This logic only holds if the composition of sales and A/R are equivalent. However the issuance of credit notes and the write-off of uncollectable accounts often lag the collection of “good” receivables. The end result is that the dilution level in A/R is often significantly higher than the dilution rate determined on sales. The following example illustrates this point:
A company generates $100 of sales per month, which is collected 31 days after invoice date. The 31 days is considered the “collection period.” The company has returns of 5% of gross sales each month (dilution rate), which are recorded as credit notes 61 days after the invoice date (credit lag). An A/R aging and effective dilution based on the above assumptions is as follows:
Sales made in the current month are fully reflected in the 0-30 day column of the A/R aging and would include $5 of future dilution (5% dilution factor).
Sales made 31 to 60 days ago (refer to the 31-60 day column above) would have been collected as customers pay in 31 days however as the related credit notes are only issued after 61 days, the 31-60 day aging column would still contain a $5 balance that is uncollectible (i.e., 100% dilutive). This additional dilution is the result of the credit lag.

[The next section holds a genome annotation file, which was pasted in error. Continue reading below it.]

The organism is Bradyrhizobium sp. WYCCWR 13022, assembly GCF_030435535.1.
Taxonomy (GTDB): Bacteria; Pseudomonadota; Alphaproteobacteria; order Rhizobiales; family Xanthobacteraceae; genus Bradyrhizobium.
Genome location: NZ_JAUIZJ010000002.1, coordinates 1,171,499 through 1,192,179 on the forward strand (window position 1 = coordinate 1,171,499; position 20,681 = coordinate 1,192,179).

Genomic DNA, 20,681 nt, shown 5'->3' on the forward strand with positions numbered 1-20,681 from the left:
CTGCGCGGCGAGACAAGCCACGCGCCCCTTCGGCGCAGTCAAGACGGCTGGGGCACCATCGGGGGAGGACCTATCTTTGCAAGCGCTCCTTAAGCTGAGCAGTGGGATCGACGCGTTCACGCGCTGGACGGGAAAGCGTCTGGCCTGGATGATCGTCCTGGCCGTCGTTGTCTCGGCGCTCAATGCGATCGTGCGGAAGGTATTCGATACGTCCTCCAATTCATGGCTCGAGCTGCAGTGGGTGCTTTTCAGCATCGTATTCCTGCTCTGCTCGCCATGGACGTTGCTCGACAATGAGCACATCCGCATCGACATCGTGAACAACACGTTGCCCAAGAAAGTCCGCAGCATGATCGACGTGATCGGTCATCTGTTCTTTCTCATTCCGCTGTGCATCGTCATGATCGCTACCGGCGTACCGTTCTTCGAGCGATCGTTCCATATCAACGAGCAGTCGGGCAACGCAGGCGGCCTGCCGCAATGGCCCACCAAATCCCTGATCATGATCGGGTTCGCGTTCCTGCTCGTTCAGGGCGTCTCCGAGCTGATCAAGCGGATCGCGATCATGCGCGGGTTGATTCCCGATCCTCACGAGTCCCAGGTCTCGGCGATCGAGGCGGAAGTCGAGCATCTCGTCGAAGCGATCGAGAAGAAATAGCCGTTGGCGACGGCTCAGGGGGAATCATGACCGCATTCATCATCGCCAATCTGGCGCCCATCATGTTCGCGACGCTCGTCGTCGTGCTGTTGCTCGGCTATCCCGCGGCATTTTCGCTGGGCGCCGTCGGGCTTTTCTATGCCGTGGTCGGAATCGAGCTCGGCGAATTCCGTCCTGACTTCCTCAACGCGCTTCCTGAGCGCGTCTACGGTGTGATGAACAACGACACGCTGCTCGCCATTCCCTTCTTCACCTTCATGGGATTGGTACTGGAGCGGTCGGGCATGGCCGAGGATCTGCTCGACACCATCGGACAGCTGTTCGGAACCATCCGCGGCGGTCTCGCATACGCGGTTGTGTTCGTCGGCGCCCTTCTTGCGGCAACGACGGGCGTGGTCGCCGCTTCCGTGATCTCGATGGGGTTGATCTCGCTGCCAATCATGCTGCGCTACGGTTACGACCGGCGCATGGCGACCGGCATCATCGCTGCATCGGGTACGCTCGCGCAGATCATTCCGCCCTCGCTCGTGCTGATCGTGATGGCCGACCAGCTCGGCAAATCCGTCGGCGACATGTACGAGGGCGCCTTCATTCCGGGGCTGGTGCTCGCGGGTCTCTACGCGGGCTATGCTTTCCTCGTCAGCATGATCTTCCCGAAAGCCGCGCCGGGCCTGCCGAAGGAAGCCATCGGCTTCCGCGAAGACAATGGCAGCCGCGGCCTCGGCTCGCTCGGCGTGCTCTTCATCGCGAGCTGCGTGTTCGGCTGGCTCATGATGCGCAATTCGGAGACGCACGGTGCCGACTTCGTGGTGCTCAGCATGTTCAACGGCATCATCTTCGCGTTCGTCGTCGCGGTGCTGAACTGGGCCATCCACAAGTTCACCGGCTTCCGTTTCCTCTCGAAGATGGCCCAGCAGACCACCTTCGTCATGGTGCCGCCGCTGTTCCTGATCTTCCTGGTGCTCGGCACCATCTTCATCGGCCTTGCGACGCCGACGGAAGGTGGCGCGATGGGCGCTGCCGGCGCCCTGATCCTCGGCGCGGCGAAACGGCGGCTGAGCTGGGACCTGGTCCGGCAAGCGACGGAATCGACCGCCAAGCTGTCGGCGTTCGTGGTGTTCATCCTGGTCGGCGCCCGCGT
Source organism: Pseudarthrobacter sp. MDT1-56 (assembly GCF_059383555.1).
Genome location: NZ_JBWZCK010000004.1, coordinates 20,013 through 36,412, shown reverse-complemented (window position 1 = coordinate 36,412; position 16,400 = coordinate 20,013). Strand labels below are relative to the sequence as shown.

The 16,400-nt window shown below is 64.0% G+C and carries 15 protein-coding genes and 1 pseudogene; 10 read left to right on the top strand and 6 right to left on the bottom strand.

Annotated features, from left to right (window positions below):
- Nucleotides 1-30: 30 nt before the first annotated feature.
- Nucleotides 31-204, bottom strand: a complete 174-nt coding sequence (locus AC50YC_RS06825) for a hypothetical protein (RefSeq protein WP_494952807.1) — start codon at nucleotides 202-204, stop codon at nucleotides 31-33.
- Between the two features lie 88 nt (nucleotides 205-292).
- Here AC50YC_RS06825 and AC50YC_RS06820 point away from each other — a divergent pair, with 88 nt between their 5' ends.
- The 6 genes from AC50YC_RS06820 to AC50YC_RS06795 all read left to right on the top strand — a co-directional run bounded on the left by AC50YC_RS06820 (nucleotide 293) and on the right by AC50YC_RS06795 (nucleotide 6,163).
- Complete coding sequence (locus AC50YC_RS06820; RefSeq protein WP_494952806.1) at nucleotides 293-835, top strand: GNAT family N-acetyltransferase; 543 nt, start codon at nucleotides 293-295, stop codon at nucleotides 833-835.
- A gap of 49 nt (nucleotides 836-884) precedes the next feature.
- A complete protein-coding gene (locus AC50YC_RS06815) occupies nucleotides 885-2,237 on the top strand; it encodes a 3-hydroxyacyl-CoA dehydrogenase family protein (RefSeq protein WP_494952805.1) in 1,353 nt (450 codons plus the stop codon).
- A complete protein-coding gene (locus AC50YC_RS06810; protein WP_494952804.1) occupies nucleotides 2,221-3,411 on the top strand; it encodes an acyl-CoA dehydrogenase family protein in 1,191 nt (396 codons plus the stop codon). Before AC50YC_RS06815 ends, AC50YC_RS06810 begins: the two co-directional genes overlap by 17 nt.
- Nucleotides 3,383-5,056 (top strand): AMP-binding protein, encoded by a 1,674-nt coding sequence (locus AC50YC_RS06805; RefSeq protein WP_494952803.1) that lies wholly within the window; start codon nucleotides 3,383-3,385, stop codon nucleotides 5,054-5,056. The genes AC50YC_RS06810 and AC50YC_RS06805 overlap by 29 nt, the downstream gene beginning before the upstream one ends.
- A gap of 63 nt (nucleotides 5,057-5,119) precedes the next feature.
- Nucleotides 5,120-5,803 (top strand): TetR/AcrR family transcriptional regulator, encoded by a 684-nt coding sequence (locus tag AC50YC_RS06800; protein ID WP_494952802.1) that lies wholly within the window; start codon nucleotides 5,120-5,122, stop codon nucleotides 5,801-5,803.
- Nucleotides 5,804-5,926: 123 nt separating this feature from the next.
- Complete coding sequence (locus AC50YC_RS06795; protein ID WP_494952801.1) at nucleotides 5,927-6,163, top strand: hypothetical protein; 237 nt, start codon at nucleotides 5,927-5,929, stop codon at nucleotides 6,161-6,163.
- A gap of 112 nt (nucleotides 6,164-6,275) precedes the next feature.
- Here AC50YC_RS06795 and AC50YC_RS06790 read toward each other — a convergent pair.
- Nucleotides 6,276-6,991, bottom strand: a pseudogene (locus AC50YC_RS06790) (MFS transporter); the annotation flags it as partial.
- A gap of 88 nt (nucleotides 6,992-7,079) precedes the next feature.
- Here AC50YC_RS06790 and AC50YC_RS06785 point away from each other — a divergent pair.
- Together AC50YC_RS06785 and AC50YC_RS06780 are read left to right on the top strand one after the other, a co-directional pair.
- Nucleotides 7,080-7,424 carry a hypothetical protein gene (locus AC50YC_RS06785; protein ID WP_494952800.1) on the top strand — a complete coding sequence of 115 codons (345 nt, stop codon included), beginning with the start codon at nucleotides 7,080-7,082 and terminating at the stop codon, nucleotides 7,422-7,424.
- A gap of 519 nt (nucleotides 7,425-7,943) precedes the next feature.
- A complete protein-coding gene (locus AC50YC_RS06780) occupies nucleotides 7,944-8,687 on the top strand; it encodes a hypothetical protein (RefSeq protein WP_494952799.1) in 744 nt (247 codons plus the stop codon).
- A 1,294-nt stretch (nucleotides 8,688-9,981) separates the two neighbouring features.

Accordingly, while the dilution rate is 5% of gross sales, the effective dilution rate on A/R is 9.5% (nearly double the dilution rate!).
In the above scenario, the gap in dilution due to credit lag is further amplified if the credit notes were only processed in 91 days versus 61 days, as noted in the following example:
In the above scenario, the dilution rate on sales remains at 5%, however the effective dilution rate on A/R increases to 13.6% (almost triple the sales dilution rate).
While most situations involve the collection of A/R prior to the processing of credit notes, there are rare occasions when credit notes are recorded in advance of collections (i.e., extended payment terms). In these situations the sales dilution rate would overstate the effective level of dilution in A/R.
The Dilution Cushion
While the examples above demonstrate that the annual dilution rate is not always an effective measure of dilution in A/R, lenders typically take comfort in the fact that the Bbase advance rate often doubles the dilution rate and includes a further 5% “cushion.”
While this may be valid use of the “cushion” to provide a buffer for credit lag leaves less room for unforeseen contingencies that could occur in a liquidation scenario. In addition a company could inflate Bbase collateral simply by reducing the timeliness of credit note processing accordingly, the cushion may not really exist